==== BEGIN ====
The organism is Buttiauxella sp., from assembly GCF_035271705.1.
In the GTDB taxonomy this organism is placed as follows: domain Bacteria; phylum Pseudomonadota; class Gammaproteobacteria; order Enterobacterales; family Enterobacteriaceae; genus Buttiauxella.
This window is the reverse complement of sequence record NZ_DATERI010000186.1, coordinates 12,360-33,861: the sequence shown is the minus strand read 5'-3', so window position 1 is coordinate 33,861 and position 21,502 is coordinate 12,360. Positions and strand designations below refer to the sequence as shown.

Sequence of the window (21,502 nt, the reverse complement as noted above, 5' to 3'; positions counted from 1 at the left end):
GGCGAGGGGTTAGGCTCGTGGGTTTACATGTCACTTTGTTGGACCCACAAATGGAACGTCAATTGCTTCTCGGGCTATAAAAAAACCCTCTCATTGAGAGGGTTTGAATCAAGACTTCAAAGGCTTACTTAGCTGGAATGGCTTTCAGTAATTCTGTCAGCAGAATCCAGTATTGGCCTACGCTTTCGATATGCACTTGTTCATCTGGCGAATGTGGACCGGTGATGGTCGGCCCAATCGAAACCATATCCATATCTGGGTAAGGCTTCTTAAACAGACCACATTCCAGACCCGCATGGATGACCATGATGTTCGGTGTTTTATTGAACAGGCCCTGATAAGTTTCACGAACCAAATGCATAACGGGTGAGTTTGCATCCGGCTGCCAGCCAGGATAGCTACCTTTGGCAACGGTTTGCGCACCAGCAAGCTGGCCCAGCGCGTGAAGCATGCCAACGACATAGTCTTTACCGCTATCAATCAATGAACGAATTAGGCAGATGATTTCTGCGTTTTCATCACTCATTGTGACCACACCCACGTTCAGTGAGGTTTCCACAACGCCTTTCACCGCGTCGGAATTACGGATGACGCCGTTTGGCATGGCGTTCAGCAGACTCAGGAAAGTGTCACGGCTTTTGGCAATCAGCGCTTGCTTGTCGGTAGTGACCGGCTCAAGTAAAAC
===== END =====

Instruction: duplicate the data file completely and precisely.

The organism is Buttiauxella sp., from assembly GCF_035271705.1.
In the GTDB taxonomy this organism is placed as follows: domain Bacteria; phylum Pseudomonadota; class Gammaproteobacteria; order Enterobacterales; family Enterobacteriaceae; genus Buttiauxella.
This window is the reverse complement of sequence record NZ_DATERI010000186.1, coordinates 12,360-33,861: the sequence shown is the minus strand read 5'-3', so window position 1 is coordinate 33,861 and position 21,502 is coordinate 12,360. Positions and strand designations below refer to the sequence as shown.

Sequence of the window (21,502 nt, the reverse complement as noted above, 5' to 3'; positions counted from 1 at the left end):
GGCGAGGGGTTAGGCTCGTGGGTTTACATGTCACTTTGTTGGACCCACAAATGGAACGTCAATTGCTTCTCGGGCTATAAAAAAACCCTCTCATTGAGAGGGTTTGAATCAAGACTTCAAAGGCTTACTTAGCTGGAATGGCTTTCAGTAATTCTGTCAGCAGAATCCAGTATTGGCCTACGCTTTCGATATGCACTTGTTCATCTGGCGAATGTGGACCGGTGATGGTCGGCCCAATCGAAACCATATCCATATCTGGGTAAGGCTTCTTAAACAGACCACATTCCAGACCCGCATGGATGACCATGATGTTCGGTGTTTTATTGAACAGGCCCTGATAAGTTTCACGAACCAAATGCATAACGGGTGAGTTTGCATCCGGCTGCCAGCCAGGATAGCTACCTTTGGCAACGGTTTGCGCACCAGCAAGCTGGCCCAGCGCGTGAAGCATGCCAACGACATAGTCTTTACCGCTATCAATCAATGAACGAATTAGGCAGATGATTTCTGCGTTTTCATCACTCATTGTGACCACACCCACGTTCAGTGAGGTTTCCACAACGCCTTTCACCGCGTCGGAATTACGGATGACGCCGTTTGGCATGGCGTTCAGCAGACTCAGGAAAGTGTCACGGCTTTTGGCAATCAGCGCTTGCTTGTCGGTAGTGACCGGCTCAAGTAAAAC